When Robert Virchow in 1898 in Berlin addressed an audience of medical students and doctors to present his innovations he said. “Gentlemen, through this lens you see the world”, He was right as in his time there was not a single women in his audience at the charity in Berlin. This has changed in the 20th century. In 2019 I, Liselotte Mettler, received the honorable membership of the Berlin Society of Obstetricians and Gynecologists in the same lecture hall and many females were present. Medical colleges around the world open to women saw in the beginning a steep decline in attendance. Slowly women’s exclusive medical colleges merged with male colleges, anticipating equality. But co-educational schools tended to have less prestige and these colleges reduced the number of women enrolling into medical courses (Figure 8).

 Figure 8: Newspaper “Die Woche” January 1930, 3 pages of report about the women of Bauhaus school [6]. 

Most male and female surgeons want to build a successful professional life and a family. At the time that male surgeons work hard to master their art, their feminine colleagues have to be one step behind because it’s time for them to find the right partner and to be pregnant. Women pay the price of such very long formation in having less children that their male colleagues. That mean that most of the time they have to make a choice between ultra-specialization and family. Leader position in the OR is for sure an ultra-specialization…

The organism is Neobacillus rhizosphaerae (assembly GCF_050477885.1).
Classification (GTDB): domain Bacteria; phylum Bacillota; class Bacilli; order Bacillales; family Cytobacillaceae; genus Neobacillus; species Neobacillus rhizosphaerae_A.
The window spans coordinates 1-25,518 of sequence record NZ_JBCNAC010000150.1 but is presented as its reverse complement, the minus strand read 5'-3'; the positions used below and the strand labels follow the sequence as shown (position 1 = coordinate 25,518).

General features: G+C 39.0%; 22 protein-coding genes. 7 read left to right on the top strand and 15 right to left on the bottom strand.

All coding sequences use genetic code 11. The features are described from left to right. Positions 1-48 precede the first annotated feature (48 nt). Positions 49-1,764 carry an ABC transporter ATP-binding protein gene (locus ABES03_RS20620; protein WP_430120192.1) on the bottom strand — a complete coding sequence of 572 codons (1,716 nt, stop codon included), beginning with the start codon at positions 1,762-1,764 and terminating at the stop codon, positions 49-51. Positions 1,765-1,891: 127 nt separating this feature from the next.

So, surgery was believed to be male dominated in the whole world and it can be quite daunting and discouraging for a woman to make her place. More than the working hours, the “macho” attitude [7,8]. Including the yelling and humiliation, could be off putting for female surgeons and residents. Monica Morrow as Storyteller in the last ASCO meeting said, “Surgery is Never Elegant When Women are in the OR” and the National Survey of Sexual Harassment among Surgeons by A. Nayyar & coll [9] relates to similar issues (Figure 9).
 Figure 9: Sex harassment survey [10]. 

Above all, skepticism from patients and incompatibility with family life, are fueling the destiny of women in surgery. There are also publications mentioning male surgeon’s attitudes to be associated with reoperation and readmission rates of patients [8]. In the 1970s, the rise of the feminist movement and affirmative action, lead to empowerment of women and created environments more conducive to women becoming physicians and surgeons. Yet, still female physicians lag in income and are under-represented in research and leadership positions.